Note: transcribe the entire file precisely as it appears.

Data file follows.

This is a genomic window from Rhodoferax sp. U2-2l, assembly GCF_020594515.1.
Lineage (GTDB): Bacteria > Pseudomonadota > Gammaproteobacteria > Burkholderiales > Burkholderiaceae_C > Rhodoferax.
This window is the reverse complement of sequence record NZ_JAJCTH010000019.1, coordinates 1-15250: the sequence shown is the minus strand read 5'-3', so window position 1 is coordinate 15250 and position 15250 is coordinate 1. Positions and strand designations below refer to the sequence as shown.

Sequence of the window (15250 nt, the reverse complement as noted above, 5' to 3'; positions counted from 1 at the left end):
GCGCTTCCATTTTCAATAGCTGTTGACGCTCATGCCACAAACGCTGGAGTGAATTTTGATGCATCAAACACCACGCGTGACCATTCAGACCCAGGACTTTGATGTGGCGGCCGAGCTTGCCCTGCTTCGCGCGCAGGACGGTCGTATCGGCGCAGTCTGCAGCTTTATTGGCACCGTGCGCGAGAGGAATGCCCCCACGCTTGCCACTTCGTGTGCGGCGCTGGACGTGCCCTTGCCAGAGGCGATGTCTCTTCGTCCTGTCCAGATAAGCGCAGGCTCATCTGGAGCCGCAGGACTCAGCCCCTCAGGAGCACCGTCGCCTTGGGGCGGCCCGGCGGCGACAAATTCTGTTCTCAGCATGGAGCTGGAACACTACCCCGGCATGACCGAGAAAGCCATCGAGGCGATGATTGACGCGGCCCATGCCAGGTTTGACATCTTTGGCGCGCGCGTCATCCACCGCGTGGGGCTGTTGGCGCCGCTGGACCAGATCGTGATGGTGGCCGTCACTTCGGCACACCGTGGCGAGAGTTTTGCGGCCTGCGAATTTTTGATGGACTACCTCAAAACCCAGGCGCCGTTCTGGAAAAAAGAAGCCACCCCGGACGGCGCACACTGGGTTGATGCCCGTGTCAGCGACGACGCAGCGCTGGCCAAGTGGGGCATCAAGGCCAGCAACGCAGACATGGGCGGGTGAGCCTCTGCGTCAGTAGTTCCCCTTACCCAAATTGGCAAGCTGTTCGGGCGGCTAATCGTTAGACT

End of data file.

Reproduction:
This is a genomic window from Rhodoferax sp. U2-2l, assembly GCF_020594515.1.
Lineage (GTDB): Bacteria > Pseudomonadota > Gammaproteobacteria > Burkholderiales > Burkholderiaceae_C > Rhodoferax.
This window is the reverse complement of sequence record NZ_JAJCTH010000019.1, coordinates 1-15250: the sequence shown is the minus strand read 5'-3', so window position 1 is coordinate 15250 and position 15250 is coordinate 1. Positions and strand designations below refer to the sequence as shown.

Sequence of the window (15250 nt, the reverse complement as noted above, 5' to 3'; positions counted from 1 at the left end):
GCGCTTCCATTTTCAATAGCTGTTGACGCTCATGCCACAAACGCTGGAGTGAATTTTGATGCATCAAACACCACGCGTGACCATTCAGACCCAGGACTTTGATGTGGCGGCCGAGCTTGCCCTGCTTCGCGCGCAGGACGGTCGTATCGGCGCAGTCTGCAGCTTTATTGGCACCGTGCGCGAGAGGAATGCCCCCACGCTTGCCACTTCGTGTGCGGCGCTGGACGTGCCCTTGCCAGAGGCGATGTCTCTTCGTCCTGTCCAGATAAGCGCAGGCTCATCTGGAGCCGCAGGACTCAGCCCCTCAGGAGCACCGTCGCCTTGGGGCGGCCCGGCGGCGACAAATTCTGTTCTCAGCATGGAGCTGGAACACTACCCCGGCATGACCGAGAAAGCCATCGAGGCGATGATTGACGCGGCCCATGCCAGGTTTGACATCTTTGGCGCGCGCGTCATCCACCGCGTGGGGCTGTTGGCGCCGCTGGACCAGATCGTGATGGTGGCCGTCACTTCGGCACACCGTGGCGAGAGTTTTGCGGCCTGCGAATTTTTGATGGACTACCTCAAAACCCAGGCGCCGTTCTGGAAAAAAGAAGCCACCCCGGACGGCGCACACTGGGTTGATGCCCGTGTCAGCGACGACGCAGCGCTGGCCAAGTGGGGCATCAAGGCCAGCAACGCAGACATGGGCGGGTGAGCCTCTGCGTCAGTAGTTCCCCTTACCCAAATTGGCAAGCTGTTCGGGCGGCTAATCGTTAGACT